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Fertility preservation

Preserving your fertility involves freezing your eggs, sperm, embryos or reproductive tissue so that you can hopefully have a biological family in the future. This page will explain why you might want to preserve your fertility and what the process involves.

Why preserve your fertility?

If you're having cancer treatment

If you're having certain types of cancer treatment, including chemotherapy or radiotherapy, you might want to consider freezing your eggs, sperm or embryos. This is because some of the drugs used in cancer treatment can cause infertility, especially in high doses.

Find out more about how cancer can affect your fertility on NHS Choices

If you're in the Armed Forces

If you're in the British Armed Forces you might choose to freeze your sperm, eggs or embryos before deployment to preserve your fertility in case of injury. This option can give you peace of mind that whatever happens you may be able to have a family in the future. Some clinics offer discounted treatment for members of the Armed Forces.

If you're not ready to have a family

Not everyone feels ready for motherhood at the same time. You might want to preserve your fertility because you haven't met the right partner, you don't feel financially or emotionally ready, or you have other life plans you want to pursue.

If you're planning on having gender reassignment surgery

If you're a male transitioning to a female or a female transitioning to a male you may want to preserve your fertility before you have surgery. 

Treatment options

Egg freezing

Egg freezing is a method of preserving a woman’s fertility so she can try and have children at a later date. This page will explain how the process works, its success rates and risks.

Find out more about Egg freezing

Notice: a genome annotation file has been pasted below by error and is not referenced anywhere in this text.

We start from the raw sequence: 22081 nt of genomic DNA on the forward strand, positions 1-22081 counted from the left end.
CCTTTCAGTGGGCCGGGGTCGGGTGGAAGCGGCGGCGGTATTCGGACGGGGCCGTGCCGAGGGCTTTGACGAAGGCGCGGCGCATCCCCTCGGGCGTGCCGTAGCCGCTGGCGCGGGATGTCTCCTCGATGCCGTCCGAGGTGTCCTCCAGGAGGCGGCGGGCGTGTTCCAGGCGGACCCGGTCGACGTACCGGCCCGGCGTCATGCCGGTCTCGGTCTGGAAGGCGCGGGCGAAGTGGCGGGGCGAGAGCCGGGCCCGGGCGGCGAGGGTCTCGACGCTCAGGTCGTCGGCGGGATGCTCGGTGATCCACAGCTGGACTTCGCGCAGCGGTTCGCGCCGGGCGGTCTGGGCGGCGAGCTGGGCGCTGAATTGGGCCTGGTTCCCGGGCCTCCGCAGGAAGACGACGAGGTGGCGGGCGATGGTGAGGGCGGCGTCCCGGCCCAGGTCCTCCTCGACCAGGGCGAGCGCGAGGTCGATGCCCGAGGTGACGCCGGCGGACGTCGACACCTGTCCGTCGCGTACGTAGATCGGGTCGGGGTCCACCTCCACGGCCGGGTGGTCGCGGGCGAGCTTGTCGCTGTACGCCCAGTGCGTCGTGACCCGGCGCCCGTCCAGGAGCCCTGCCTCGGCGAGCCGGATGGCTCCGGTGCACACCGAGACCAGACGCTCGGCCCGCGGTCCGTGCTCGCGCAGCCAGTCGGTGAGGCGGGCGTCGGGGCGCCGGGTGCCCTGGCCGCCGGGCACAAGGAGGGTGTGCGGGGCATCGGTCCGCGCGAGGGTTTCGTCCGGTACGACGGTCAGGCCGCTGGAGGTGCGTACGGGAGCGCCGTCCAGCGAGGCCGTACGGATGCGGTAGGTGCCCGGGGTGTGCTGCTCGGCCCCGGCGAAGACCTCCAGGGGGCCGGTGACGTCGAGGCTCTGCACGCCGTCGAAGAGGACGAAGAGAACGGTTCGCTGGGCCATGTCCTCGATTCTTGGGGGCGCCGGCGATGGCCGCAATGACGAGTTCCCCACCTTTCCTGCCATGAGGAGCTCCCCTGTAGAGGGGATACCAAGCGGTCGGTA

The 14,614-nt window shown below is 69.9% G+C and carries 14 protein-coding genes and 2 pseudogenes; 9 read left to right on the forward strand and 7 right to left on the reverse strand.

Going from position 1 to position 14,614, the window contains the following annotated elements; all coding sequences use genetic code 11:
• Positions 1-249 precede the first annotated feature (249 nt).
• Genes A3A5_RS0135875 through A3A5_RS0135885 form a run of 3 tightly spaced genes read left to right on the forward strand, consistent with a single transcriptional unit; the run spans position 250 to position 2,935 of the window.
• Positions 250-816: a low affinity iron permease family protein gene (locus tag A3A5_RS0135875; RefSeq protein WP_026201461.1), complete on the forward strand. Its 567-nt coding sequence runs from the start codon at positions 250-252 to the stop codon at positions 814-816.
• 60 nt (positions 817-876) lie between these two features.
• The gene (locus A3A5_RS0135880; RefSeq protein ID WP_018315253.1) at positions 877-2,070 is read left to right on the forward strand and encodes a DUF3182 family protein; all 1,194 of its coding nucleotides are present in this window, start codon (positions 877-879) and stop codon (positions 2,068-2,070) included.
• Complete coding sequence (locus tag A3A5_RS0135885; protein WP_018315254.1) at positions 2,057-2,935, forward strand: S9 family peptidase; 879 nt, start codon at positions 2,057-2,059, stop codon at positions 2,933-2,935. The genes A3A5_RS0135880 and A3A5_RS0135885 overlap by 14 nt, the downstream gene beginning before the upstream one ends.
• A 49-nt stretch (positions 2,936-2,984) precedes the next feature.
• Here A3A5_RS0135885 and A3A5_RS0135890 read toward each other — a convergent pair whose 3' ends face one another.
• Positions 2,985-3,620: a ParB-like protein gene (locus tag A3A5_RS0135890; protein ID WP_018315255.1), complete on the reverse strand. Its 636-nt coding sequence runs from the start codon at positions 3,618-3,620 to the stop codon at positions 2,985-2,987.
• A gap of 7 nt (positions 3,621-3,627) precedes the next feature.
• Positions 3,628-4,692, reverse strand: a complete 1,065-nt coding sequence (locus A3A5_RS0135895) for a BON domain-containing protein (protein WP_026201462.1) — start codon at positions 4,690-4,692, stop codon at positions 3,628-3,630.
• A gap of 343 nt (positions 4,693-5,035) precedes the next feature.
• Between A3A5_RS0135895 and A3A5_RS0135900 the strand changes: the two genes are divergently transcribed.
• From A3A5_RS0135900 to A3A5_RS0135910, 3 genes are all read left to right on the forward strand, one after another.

Sperm freezing

Sperm freezing is the most effective method of preserving a man's fertility and can be stored from patients as young as 13 if needed.

Find out more about Sperm freezing

Embryo freezing

Embryo freezing is the most effective method for women preserving their fertility. However, you either need to have a partner or you need to be happy to create an embryo using donor sperm so it's not an option for everyone.

Find out more about Embryo freezing

Ovarian tissue freezing

Research has shown that freezing ovarian tissue can be an effective method of allowing women to have a successful pregnancy after cancer treatment if they don't have time to freeze their eggs. It's also the only option to preserve the fertility of younger girls who haven't started ovulating.

Testicular tissue freezing

Testicular tissue freezing is a technique to preserving the fertility of men who do not produce viable sperm in their ejaculate (azoospermia).

Delaying parenthood

Many of these techniques have low success rates so it's important you accept they may not work. Talking to a fertility counsellor will help you to understand all your options

The importance of counselling

Preserving your fertility is a serious and complicated issue. It's for this reason that clinics must give you an opportunity to receive counselling before you have treatment.

Get support

Giving your consent

It's extremely important that you understand how to legally give your consent to treatment so your reproductive material is used in a way that you're happy with. 

How to give consent

Finding a clinic

If you're paying for treatment and you're ready to find a clinic we recommend you have a look at our clinic guide for. As with any service, there can be big differences in prices, quality of care and success rates so it's really worth shopping around to find the clinic that is right for you.

How to choose a clinic

What happens in the event of your death?

You can choose whether you want your eggs, sperm, embryos or reproductive tissue to be used after your death or whether you want them to be destroyed. In these cases you would need to specify who would be able to use them.

Find out more about the use of reproductive material after death

Treatment on the NHS

Whether a treatment is available on the NHS depends on where you live. Generally people who need treatment for medical reasons (such as cancer or early menopause) can have this on the NHS whereas those who are having it as a lifestyle choice can't. Speak to your GP about what is available

Publication date: 9 November 2018

Review date: 9 November 2020

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